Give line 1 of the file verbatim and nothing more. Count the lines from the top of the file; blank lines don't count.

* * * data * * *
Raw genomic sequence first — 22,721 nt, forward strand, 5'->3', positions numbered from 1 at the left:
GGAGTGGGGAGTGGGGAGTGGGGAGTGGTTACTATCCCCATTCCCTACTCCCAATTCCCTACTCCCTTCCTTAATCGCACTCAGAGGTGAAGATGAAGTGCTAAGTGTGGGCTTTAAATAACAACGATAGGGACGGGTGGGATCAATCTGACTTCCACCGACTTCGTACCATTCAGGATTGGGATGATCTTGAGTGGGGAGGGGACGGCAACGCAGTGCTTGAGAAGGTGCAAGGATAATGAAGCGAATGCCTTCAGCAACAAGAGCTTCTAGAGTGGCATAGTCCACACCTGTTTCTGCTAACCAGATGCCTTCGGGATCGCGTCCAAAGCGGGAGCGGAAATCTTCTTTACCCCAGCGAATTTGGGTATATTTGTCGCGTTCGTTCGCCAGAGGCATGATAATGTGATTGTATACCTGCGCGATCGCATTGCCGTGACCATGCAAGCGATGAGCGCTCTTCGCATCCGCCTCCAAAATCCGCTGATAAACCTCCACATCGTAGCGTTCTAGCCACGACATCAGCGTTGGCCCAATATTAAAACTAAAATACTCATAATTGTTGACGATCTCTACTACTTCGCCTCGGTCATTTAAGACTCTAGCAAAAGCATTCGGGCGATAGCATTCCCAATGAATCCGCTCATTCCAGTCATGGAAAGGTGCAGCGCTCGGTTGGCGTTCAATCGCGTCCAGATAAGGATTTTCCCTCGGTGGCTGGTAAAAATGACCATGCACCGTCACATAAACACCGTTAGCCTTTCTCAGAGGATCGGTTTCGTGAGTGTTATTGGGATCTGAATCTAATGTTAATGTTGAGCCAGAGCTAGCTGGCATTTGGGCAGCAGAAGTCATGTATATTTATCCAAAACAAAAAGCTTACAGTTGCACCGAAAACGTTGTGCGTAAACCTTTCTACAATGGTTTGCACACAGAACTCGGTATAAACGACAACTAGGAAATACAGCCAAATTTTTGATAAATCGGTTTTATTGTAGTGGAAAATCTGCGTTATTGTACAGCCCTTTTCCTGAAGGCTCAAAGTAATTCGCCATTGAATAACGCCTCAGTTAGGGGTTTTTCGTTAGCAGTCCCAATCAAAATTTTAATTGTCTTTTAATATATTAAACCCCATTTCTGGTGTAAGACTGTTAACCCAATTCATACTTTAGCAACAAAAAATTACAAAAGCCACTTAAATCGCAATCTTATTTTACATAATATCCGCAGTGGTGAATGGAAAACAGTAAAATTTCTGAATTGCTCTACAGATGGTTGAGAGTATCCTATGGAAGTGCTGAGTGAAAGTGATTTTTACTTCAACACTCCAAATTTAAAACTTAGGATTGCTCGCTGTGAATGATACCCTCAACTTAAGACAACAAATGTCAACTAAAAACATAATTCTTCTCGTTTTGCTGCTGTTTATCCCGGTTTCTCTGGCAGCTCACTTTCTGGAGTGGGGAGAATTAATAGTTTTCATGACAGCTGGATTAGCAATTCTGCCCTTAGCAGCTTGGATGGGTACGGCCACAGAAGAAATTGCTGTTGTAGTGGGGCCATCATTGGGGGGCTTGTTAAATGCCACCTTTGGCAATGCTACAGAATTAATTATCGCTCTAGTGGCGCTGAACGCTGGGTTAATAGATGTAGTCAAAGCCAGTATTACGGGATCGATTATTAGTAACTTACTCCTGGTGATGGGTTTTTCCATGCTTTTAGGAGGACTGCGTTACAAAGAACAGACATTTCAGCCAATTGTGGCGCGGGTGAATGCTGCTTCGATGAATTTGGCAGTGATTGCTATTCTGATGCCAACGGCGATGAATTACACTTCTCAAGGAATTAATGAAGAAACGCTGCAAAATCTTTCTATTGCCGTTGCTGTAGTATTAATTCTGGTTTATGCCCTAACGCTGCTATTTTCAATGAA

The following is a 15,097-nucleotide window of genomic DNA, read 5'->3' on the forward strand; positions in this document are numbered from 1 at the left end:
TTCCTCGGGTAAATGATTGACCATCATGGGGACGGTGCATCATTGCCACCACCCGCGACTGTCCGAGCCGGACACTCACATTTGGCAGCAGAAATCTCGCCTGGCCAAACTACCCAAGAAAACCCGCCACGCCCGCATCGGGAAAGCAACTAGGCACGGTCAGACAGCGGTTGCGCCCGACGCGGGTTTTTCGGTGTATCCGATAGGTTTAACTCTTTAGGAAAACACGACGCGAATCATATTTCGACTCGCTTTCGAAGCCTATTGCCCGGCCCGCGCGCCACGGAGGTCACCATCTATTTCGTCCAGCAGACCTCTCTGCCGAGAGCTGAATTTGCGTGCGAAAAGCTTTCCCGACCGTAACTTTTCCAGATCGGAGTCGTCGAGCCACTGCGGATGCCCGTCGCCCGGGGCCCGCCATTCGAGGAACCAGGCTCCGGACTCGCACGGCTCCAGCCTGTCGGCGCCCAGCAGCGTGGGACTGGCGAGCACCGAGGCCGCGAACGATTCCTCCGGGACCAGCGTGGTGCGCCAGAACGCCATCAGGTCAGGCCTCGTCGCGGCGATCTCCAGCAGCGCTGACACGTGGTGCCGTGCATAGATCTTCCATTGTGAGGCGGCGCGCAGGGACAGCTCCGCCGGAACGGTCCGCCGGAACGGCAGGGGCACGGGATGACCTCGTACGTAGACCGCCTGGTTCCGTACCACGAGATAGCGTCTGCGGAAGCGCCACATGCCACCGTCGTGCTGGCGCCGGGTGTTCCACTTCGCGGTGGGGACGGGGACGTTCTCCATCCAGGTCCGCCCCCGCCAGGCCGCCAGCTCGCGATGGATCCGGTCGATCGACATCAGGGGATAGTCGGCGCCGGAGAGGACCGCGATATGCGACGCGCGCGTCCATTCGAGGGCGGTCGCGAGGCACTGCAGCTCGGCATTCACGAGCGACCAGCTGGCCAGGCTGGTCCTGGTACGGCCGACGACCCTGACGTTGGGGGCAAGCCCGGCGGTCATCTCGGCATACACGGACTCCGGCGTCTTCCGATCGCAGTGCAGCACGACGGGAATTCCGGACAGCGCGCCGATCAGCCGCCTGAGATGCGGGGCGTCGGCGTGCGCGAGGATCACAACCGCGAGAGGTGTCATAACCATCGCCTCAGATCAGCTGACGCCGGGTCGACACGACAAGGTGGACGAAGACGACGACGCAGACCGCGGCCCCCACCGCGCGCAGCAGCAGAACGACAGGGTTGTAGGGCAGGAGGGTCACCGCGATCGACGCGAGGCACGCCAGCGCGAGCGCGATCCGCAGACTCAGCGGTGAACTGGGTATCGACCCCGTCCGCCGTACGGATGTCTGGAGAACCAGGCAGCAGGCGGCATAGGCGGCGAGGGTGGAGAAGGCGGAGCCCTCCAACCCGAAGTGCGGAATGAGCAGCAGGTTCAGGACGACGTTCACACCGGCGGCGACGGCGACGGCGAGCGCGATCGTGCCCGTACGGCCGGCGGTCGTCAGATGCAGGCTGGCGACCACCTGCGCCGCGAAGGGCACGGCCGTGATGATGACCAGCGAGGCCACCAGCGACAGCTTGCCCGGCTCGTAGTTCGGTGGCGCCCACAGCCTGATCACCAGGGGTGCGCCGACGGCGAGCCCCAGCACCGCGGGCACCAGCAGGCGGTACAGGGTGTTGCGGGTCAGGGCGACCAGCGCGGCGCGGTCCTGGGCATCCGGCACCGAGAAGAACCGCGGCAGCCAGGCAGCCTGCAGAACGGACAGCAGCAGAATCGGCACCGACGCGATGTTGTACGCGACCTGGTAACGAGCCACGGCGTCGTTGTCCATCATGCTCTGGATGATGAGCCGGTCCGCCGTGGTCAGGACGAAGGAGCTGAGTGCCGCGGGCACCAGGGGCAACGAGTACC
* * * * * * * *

Raw genomic sequence first — 22,721 nt, forward strand, 5'->3', positions numbered from 1 at the left: